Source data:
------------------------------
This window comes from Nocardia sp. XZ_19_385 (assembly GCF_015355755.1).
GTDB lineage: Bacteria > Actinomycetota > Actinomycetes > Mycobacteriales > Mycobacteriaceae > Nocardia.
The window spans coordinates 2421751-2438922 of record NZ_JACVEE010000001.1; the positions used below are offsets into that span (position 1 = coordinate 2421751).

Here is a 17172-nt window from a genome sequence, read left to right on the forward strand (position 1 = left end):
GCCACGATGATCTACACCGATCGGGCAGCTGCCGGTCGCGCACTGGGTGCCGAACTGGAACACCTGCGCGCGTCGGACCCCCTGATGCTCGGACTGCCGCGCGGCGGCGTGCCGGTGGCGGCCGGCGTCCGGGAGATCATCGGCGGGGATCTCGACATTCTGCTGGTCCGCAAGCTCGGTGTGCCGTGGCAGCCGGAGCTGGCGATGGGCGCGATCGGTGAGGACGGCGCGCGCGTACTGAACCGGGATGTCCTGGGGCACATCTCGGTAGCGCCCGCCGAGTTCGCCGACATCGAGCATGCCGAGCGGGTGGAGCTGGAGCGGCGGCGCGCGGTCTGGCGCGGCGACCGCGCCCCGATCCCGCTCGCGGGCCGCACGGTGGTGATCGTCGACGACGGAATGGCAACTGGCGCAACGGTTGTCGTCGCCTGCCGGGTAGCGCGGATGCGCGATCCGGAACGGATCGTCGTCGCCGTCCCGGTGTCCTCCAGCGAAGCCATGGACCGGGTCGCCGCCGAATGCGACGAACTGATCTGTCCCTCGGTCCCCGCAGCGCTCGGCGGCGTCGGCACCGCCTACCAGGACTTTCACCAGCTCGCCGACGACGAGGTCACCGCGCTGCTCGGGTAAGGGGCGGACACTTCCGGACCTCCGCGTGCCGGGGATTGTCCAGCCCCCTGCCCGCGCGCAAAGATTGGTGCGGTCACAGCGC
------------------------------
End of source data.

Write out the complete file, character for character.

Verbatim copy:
This window comes from Nocardia sp. XZ_19_385 (assembly GCF_015355755.1).
GTDB lineage: Bacteria > Actinomycetota > Actinomycetes > Mycobacteriales > Mycobacteriaceae > Nocardia.
The window spans coordinates 2421751-2438922 of record NZ_JACVEE010000001.1; the positions used below are offsets into that span (position 1 = coordinate 2421751).

Here is a 17172-nt window from a genome sequence, read left to right on the forward strand (position 1 = left end):
GCCACGATGATCTACACCGATCGGGCAGCTGCCGGTCGCGCACTGGGTGCCGAACTGGAACACCTGCGCGCGTCGGACCCCCTGATGCTCGGACTGCCGCGCGGCGGCGTGCCGGTGGCGGCCGGCGTCCGGGAGATCATCGGCGGGGATCTCGACATTCTGCTGGTCCGCAAGCTCGGTGTGCCGTGGCAGCCGGAGCTGGCGATGGGCGCGATCGGTGAGGACGGCGCGCGCGTACTGAACCGGGATGTCCTGGGGCACATCTCGGTAGCGCCCGCCGAGTTCGCCGACATCGAGCATGCCGAGCGGGTGGAGCTGGAGCGGCGGCGCGCGGTCTGGCGCGGCGACCGCGCCCCGATCCCGCTCGCGGGCCGCACGGTGGTGATCGTCGACGACGGAATGGCAACTGGCGCAACGGTTGTCGTCGCCTGCCGGGTAGCGCGGATGCGCGATCCGGAACGGATCGTCGTCGCCGTCCCGGTGTCCTCCAGCGAAGCCATGGACCGGGTCGCCGCCGAATGCGACGAACTGATCTGTCCCTCGGTCCCCGCAGCGCTCGGCGGCGTCGGCACCGCCTACCAGGACTTTCACCAGCTCGCCGACGACGAGGTCACCGCGCTGCTCGGGTAAGGGGCGGACACTTCCGGACCTCCGCGTGCCGGGGATTGTCCAGCCCCCTGCCCGCGCGCAAAGATTGGTGCGGTCACAGCGC